Scientists, and supporters of science, should no longer passively observe developments where politicians increasingly take decisions that harm the future of the Earth and people. It is time to speak out, say scientists the world over.
This weekend, people all over the world will march in support of science and its role in society. And the Nordics are no exception, with events taking place in Denmark, Norway, Sweden, Finland, Iceland, and Greenland.
“I see an increasing tendency that politicians ignore scientific facts and instead base their decisions on ideology and feelings,” says one of the organisers behind events in Denmark, Ian Bearden, a professor at the Niels Bohr Institute, Department of Experimental Physics.
“In Denmark, politicians have removed support for windmills and reduced taxes on cars, even though they know that the Earth’s future is under threat if we just continue to emit CO2. And there’s many other examples of politicians making decisions that go against the scientific evidence,” he says.
Find a march near you in our interactive map above. See the March for Science website for a full list of events outside the Nordics. (Interactive map: ScienceNordic)
The idea to march for science began in the USA, in the days following the election of Donald Trump. American scientists were outraged by the new President’s attitudes towards climate change and climate science.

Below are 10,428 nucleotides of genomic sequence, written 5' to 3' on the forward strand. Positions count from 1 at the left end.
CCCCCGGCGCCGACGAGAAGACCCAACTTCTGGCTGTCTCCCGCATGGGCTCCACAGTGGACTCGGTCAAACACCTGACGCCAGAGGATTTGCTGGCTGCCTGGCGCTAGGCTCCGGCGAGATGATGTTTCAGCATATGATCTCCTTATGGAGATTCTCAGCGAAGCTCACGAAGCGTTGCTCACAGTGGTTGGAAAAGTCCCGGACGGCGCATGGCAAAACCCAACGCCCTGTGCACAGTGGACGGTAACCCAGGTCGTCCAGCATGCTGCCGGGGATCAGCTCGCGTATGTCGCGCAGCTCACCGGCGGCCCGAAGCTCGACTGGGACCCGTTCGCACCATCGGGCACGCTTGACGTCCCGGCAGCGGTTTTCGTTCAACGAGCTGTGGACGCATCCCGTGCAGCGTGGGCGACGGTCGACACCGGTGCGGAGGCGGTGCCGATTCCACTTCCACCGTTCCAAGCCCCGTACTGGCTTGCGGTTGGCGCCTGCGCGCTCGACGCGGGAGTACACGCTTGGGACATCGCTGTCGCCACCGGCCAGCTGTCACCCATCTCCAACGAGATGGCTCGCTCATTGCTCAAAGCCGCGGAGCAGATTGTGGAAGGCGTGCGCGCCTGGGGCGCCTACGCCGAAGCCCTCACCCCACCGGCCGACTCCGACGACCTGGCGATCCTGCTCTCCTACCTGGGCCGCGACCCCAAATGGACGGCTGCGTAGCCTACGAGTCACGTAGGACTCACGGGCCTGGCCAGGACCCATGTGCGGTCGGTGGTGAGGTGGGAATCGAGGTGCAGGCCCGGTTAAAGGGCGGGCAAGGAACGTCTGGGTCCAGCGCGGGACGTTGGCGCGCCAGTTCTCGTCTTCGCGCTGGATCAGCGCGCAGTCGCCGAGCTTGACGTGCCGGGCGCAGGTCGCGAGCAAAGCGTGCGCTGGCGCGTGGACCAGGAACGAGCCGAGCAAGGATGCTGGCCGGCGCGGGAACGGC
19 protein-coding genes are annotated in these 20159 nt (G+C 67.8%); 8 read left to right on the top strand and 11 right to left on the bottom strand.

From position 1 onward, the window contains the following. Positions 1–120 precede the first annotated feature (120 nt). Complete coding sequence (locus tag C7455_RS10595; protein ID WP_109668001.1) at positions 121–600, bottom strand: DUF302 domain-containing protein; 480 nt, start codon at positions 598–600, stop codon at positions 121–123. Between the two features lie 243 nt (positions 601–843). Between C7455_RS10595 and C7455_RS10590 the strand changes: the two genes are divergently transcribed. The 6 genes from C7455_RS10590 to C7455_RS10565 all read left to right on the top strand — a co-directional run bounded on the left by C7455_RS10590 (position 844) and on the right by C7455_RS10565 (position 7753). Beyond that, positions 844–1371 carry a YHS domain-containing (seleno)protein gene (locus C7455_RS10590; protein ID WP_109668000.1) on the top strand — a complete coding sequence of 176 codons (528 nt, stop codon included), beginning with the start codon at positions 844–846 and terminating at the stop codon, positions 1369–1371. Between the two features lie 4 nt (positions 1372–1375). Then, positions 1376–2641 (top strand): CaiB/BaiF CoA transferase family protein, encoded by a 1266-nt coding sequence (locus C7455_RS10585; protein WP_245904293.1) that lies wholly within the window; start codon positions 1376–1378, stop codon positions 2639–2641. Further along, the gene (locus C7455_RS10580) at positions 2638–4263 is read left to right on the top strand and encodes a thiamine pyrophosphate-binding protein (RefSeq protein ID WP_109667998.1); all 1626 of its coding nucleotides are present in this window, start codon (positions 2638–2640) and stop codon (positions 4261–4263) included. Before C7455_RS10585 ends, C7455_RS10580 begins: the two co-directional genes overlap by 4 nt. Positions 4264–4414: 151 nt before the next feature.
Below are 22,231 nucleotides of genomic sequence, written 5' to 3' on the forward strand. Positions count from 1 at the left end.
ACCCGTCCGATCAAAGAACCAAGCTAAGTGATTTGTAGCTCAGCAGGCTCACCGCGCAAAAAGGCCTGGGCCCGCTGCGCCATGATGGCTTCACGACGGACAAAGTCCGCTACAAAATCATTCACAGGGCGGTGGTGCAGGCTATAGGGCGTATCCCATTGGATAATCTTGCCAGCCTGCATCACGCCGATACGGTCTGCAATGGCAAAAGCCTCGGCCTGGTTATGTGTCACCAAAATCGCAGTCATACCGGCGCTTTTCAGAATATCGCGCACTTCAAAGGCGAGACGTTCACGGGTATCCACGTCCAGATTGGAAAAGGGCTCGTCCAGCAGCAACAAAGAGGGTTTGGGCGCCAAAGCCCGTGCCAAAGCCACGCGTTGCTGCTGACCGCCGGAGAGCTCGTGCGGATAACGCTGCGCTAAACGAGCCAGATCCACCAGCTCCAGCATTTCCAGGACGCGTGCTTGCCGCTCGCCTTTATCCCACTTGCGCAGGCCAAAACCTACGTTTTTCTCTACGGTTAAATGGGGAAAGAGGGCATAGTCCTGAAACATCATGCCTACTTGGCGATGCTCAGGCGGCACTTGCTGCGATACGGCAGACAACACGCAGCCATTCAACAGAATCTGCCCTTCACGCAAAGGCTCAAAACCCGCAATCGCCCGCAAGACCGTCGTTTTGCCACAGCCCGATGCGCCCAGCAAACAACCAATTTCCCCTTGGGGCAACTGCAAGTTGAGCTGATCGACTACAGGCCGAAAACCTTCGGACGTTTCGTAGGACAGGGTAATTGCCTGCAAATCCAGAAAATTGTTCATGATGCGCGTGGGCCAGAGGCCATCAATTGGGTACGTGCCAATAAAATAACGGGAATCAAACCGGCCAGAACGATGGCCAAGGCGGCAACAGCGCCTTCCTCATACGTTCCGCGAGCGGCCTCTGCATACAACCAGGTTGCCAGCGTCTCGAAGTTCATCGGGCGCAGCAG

The protest became international and sister marches were soon announced all over the world.
According to the organisers in Denmark, the march is a signal to politicians and those in power to start focussing their policies on scientific fact, even if that is not always the most popular option.
“Anti-science agendas and policies harm everyone, without exception. Science should neither be guided by special interests nor be rejected based on personal convictions. Science is humanity’s best tool for seeking answers and solutions,” say the organisers of the March For Science, Denmark, on their website.
Find your nearest march in the Nordics, in the interactive map above.
The protest is not directed towards individual politicians or parties says Bearden.
“It’s a call to everyone, across all political spheres. If we want to make a better world for our children, we need to take into account the knowledge that we have achieved, and act on it,” he says.
Bearden’s own reasons for marching are also local. He mentions an increasing politicisation of research in Denmark as one reason. For example, in 2016 the Danish government prevented scientists at Aarhus University from releasing a report on the environmental consequences of proposed new regulations of nitrogen emissions, until they had ensured that they had enough votes in parliament to pass the regulations.
“We scientists have been inclined to not involve ourselves, but I think we have the responsibility to speak up and say “Listen here, this is important.”,” he says.
Bearden is hoping that people who believe that science makes the world a better place, will turn up and march.
“If Niels Bohr was alive, I’m sure that he’d be there,” he says.
Read more in the Danish version of this article on Videnskab.dk